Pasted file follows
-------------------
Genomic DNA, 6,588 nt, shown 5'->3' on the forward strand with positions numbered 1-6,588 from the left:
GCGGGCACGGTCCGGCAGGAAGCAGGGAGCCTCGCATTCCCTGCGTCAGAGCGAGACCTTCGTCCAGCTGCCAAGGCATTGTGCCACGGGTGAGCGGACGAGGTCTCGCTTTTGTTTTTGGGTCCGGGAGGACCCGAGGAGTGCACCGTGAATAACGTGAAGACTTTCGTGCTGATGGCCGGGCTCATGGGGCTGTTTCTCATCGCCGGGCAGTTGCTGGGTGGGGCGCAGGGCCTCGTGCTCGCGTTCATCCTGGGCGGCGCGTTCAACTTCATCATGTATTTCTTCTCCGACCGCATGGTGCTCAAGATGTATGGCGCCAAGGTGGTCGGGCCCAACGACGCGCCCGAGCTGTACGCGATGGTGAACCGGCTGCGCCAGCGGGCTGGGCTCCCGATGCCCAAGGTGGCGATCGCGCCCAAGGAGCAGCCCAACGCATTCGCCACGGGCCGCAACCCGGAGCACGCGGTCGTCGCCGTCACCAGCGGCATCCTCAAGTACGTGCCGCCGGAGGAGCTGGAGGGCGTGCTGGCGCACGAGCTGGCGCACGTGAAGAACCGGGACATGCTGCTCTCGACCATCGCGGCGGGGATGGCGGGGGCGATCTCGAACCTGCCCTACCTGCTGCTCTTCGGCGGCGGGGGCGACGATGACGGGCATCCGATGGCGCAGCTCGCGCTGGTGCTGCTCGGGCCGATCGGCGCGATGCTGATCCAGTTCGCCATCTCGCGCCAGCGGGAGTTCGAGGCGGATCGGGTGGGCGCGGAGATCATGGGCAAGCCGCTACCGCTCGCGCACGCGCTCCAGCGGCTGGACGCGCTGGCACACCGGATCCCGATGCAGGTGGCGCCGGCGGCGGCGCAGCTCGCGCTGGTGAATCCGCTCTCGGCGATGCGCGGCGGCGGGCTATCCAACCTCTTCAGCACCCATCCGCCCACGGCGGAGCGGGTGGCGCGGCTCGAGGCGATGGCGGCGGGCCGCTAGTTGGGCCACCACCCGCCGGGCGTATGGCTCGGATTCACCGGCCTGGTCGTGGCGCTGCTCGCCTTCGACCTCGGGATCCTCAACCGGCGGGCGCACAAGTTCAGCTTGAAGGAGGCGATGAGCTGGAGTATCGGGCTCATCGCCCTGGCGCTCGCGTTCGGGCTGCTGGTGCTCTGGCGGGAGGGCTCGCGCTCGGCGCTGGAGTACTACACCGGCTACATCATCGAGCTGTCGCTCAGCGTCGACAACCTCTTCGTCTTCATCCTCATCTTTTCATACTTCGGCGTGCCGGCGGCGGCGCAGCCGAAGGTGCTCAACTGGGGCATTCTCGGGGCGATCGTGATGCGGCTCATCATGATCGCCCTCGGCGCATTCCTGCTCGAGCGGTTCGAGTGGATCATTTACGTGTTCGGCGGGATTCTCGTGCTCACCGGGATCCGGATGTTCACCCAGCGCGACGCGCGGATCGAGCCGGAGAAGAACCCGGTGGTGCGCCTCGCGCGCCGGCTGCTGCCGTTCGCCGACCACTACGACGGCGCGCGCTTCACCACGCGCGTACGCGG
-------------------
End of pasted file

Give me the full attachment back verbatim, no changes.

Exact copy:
Genomic DNA, 6,588 nt, shown 5'->3' on the forward strand with positions numbered 1-6,588 from the left:
GCGGGCACGGTCCGGCAGGAAGCAGGGAGCCTCGCATTCCCTGCGTCAGAGCGAGACCTTCGTCCAGCTGCCAAGGCATTGTGCCACGGGTGAGCGGACGAGGTCTCGCTTTTGTTTTTGGGTCCGGGAGGACCCGAGGAGTGCACCGTGAATAACGTGAAGACTTTCGTGCTGATGGCCGGGCTCATGGGGCTGTTTCTCATCGCCGGGCAGTTGCTGGGTGGGGCGCAGGGCCTCGTGCTCGCGTTCATCCTGGGCGGCGCGTTCAACTTCATCATGTATTTCTTCTCCGACCGCATGGTGCTCAAGATGTATGGCGCCAAGGTGGTCGGGCCCAACGACGCGCCCGAGCTGTACGCGATGGTGAACCGGCTGCGCCAGCGGGCTGGGCTCCCGATGCCCAAGGTGGCGATCGCGCCCAAGGAGCAGCCCAACGCATTCGCCACGGGCCGCAACCCGGAGCACGCGGTCGTCGCCGTCACCAGCGGCATCCTCAAGTACGTGCCGCCGGAGGAGCTGGAGGGCGTGCTGGCGCACGAGCTGGCGCACGTGAAGAACCGGGACATGCTGCTCTCGACCATCGCGGCGGGGATGGCGGGGGCGATCTCGAACCTGCCCTACCTGCTGCTCTTCGGCGGCGGGGGCGACGATGACGGGCATCCGATGGCGCAGCTCGCGCTGGTGCTGCTCGGGCCGATCGGCGCGATGCTGATCCAGTTCGCCATCTCGCGCCAGCGGGAGTTCGAGGCGGATCGGGTGGGCGCGGAGATCATGGGCAAGCCGCTACCGCTCGCGCACGCGCTCCAGCGGCTGGACGCGCTGGCACACCGGATCCCGATGCAGGTGGCGCCGGCGGCGGCGCAGCTCGCGCTGGTGAATCCGCTCTCGGCGATGCGCGGCGGCGGGCTATCCAACCTCTTCAGCACCCATCCGCCCACGGCGGAGCGGGTGGCGCGGCTCGAGGCGATGGCGGCGGGCCGCTAGTTGGGCCACCACCCGCCGGGCGTATGGCTCGGATTCACCGGCCTGGTCGTGGCGCTGCTCGCCTTCGACCTCGGGATCCTCAACCGGCGGGCGCACAAGTTCAGCTTGAAGGAGGCGATGAGCTGGAGTATCGGGCTCATCGCCCTGGCGCTCGCGTTCGGGCTGCTGGTGCTCTGGCGGGAGGGCTCGCGCTCGGCGCTGGAGTACTACACCGGCTACATCATCGAGCTGTCGCTCAGCGTCGACAACCTCTTCGTCTTCATCCTCATCTTTTCATACTTCGGCGTGCCGGCGGCGGCGCAGCCGAAGGTGCTCAACTGGGGCATTCTCGGGGCGATCGTGATGCGGCTCATCATGATCGCCCTCGGCGCATTCCTGCTCGAGCGGTTCGAGTGGATCATTTACGTGTTCGGCGGGATTCTCGTGCTCACCGGGATCCGGATGTTCACCCAGCGCGACGCGCGGATCGAGCCGGAGAAGAACCCGGTGGTGCGCCTCGCGCGCCGGCTGCTGCCGTTCGCCGACCACTACGACGGCGCGCGCTTCACCACGCGCGTACGCGG